The house was empty. He had listened to the last of the group leave and had waited several minutes to ensure that none had remained.
The main group had gone to see where the smoke was coming from. He had set a smouldering fire some days ago, a slow burner that would catch in stages. Onto the fire, he had placed green wood which would dry out before burning properly. On top of this, he had placed damp leaves; they too would eventually succumb to the flames. The result of all of this would be a very smoky blaze that would reach out into the sky in the evening’s dusk.
The man had known that they would not leave the boy all alone. He was their talisman, a tenuous final grip on their salvation, a grip that he would loosened and sever. Hope would be satisfied. Hope would be eternal. But first, he had the two women to deal with.
The young one would be easy. She was naive and he read in her the fragility of faith. At one time or another, she had come to a crossroads and had made a choice. Instead of coming to his master, she had gone to them. A mistake that would cost her. This one was in the kitchen. He could hear the sound of running water and he guessed that she was washing up the plates from their meal. The older woman was different.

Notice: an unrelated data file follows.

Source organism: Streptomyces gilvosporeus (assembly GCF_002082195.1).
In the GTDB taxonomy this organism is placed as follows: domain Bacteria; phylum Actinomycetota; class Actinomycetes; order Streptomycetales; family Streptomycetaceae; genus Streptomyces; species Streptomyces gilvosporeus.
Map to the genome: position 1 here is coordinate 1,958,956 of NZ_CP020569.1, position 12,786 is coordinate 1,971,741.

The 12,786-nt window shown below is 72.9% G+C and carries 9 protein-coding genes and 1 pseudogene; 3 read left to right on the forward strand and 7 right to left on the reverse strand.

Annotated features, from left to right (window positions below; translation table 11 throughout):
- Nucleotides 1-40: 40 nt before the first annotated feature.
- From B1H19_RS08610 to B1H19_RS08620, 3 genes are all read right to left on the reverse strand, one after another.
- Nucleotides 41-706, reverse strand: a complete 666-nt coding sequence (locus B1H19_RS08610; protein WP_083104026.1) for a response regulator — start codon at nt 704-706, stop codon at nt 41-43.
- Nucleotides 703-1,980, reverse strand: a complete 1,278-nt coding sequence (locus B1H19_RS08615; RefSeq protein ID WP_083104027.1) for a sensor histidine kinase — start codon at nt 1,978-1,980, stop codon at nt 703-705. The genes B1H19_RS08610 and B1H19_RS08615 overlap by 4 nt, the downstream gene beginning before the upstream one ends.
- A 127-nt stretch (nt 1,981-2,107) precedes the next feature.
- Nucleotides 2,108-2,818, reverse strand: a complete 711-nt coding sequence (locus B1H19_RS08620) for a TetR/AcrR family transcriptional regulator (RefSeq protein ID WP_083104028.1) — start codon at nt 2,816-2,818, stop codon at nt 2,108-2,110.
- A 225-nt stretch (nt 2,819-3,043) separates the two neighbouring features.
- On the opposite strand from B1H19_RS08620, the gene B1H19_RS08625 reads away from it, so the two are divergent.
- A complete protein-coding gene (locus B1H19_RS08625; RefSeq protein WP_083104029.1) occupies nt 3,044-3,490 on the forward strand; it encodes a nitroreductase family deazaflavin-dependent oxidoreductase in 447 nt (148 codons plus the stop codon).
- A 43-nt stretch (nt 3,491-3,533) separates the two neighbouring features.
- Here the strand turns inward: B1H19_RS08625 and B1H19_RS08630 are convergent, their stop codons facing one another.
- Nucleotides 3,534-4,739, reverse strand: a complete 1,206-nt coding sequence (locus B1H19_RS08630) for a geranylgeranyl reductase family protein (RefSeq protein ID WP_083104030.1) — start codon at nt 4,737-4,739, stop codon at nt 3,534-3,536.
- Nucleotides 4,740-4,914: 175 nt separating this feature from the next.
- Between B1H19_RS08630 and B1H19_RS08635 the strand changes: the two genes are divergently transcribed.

He had followed her steps for quite some time and they had faded away. He had heard a door open but could not be sure where in the house it had been. He had waited for the sound of her to return yet nothing came. He was sure that she had left; sure.
At last, he made his move. Adept at such things, he was certain that none could hear him. There was not the tiniest of creaks to raise alarm as he made his way to the boy’s bedroom. The faintest of smiles alit upon him in acknowledgement of his imminent victory. He knew that the boy would be helpless; his body immobilised by his adroit surgery. The man who had once been known as Deputy Chief Constable Smith entered the room and viewed his subject.
Is this all they have? He smirked to himself. A boy with half of his skull caved in? Even without his intervention, the boy would have died. Now he would have his soul as well as his victory. He was about to enter the room when a noise distracted him. He could not be sure, but he thought that a bedroom door had inched open. In the dimness of the early evening he noticed that the furthest bedroom had its door ajar. The boy would have to wait.